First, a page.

A scathing report on the expenditure and administration of the Ministry of Information and Propaganda Bureau was issued by the Select Committee on National Expenditure. Mr. Donald reports that no effort was made to check extravagance in book buying, and much of the information sent as Press articles was without interest or value. Sir Ernest Shackleton confirmed this criticism. Mr. Stavert, of the Accounting Department, estimated the expenditure for the current year at between 1,800,000 and 1,900,000, and thought it would increase, but Lord Beaverbrook hopes by economies to reduce it to i,200,000. The Committee held the position to be "quite irregular." The Ministry have entertained extensively -- an instance being a visit of a party of gentlemen to Dublin, when 31 of public money was spent in two days on drinks, and 5 on cigars.


The Late Mr. John M'Elhinney, Derry

At the close of the morning service in Carlisle Road Presbyterian Church, Derry, on Sabbath, the Rev. H. M'Kinty said -- During the past week one of the faithful and devoted members of our congregation passed away in the person of John M'Elhinney, one who was held in the highest esteem by all who knew him. This was clearly manifested by the large funeral and the many floral tributes sent in loving remembrance. During the years of enfeebled health he was a patient sufferer. No one ever heard him complain. Early in life he committed himself into God's keeping, and his whole life bore witness to the strength of his faith in Him whose grace was always sufficient. As a member of the choir he was never absent from his place on the Sabbath day when his health would permit. As a member of committee he was an earnest worker and untiring in his labours to promote the welfare of the congregation. During the recent installation of the electric light and other improvements his assistance was invaluable! His health did not permit him to teach in the Sabbath school, but it did not prevent him from taking a deep interest in the young. He encouraged them in their attendance at both church and Sabbath school by presenting a gold medal for those who did not miss a single day during the year. To-day he rests from his labours and his works follow him. Our prayers and sympathy go out to his parents and friends in their time of sorrow that God would comfort their hearts and sustain them by grace.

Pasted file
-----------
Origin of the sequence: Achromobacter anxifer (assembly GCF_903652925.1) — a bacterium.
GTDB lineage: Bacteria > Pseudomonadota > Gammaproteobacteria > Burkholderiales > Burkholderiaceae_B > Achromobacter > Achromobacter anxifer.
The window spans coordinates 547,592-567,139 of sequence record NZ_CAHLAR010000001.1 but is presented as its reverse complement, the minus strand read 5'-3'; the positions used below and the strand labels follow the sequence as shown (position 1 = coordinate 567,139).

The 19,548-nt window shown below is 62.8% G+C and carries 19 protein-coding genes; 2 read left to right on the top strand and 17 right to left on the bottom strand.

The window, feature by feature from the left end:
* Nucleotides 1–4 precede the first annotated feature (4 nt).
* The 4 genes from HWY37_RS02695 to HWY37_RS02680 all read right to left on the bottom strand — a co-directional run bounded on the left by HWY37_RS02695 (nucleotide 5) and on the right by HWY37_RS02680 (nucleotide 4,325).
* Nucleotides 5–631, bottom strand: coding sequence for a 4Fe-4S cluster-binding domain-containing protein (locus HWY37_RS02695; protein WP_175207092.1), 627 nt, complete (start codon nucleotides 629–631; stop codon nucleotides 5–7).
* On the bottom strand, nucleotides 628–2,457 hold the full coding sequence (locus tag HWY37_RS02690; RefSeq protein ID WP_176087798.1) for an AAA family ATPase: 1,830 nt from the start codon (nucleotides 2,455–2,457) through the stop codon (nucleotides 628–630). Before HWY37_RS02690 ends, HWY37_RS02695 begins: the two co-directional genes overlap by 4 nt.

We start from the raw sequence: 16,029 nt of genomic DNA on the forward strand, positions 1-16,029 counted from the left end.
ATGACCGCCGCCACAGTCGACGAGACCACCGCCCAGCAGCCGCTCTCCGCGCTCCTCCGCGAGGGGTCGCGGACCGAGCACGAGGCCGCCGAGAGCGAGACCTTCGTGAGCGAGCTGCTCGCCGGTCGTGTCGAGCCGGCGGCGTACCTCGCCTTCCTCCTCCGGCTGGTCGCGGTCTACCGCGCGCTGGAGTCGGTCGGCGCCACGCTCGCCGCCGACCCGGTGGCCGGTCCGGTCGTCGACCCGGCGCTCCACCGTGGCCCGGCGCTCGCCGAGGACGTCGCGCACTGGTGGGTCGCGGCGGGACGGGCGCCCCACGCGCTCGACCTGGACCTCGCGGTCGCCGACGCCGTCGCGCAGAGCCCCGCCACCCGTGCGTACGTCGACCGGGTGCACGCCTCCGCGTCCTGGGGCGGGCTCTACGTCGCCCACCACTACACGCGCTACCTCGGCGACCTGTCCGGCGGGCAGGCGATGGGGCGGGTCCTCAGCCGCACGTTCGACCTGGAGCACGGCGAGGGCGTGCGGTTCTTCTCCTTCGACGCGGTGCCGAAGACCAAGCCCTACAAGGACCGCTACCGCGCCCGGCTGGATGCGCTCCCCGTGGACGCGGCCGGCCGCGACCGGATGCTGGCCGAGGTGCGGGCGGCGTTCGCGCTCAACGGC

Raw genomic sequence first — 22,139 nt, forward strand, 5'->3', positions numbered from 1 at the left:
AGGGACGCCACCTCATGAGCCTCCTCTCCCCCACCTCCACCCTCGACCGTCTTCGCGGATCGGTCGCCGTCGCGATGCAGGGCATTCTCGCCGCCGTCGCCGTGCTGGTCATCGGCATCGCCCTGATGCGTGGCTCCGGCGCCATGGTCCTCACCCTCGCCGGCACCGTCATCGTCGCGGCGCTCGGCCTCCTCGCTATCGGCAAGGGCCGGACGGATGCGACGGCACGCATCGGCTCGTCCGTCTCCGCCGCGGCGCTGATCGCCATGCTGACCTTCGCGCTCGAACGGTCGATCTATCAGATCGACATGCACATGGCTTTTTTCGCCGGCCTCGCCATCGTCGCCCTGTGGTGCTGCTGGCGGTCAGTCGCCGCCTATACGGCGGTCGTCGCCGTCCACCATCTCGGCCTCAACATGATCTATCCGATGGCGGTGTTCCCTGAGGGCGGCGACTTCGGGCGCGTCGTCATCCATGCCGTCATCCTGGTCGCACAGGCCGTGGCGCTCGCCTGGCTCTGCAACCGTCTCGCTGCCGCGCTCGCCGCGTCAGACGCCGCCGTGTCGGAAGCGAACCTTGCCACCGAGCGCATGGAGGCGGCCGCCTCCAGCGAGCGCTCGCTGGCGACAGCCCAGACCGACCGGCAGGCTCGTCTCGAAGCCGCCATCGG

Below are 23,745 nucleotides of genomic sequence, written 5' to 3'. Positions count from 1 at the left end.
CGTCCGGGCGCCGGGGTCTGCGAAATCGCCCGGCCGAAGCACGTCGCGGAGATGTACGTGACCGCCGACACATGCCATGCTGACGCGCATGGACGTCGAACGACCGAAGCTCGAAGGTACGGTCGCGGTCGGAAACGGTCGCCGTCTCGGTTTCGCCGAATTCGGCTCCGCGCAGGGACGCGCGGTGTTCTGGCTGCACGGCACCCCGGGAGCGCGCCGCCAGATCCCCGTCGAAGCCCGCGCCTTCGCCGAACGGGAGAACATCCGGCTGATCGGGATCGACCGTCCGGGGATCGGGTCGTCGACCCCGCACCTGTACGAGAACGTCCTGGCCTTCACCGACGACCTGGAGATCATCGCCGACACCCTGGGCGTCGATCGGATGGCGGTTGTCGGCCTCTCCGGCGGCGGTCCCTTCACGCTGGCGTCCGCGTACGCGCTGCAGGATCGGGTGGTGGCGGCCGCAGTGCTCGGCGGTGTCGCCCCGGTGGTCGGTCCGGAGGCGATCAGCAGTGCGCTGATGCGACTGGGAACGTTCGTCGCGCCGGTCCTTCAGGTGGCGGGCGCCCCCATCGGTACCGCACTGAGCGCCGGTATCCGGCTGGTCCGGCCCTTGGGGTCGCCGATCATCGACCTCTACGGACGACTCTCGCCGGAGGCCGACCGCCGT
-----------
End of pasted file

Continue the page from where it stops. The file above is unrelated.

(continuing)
Miss Emily Moore Hamilton, has been appointed to the headquarters staff in London of the Women's Royal Air Force as assistant commandant.



Special Intercessory Services.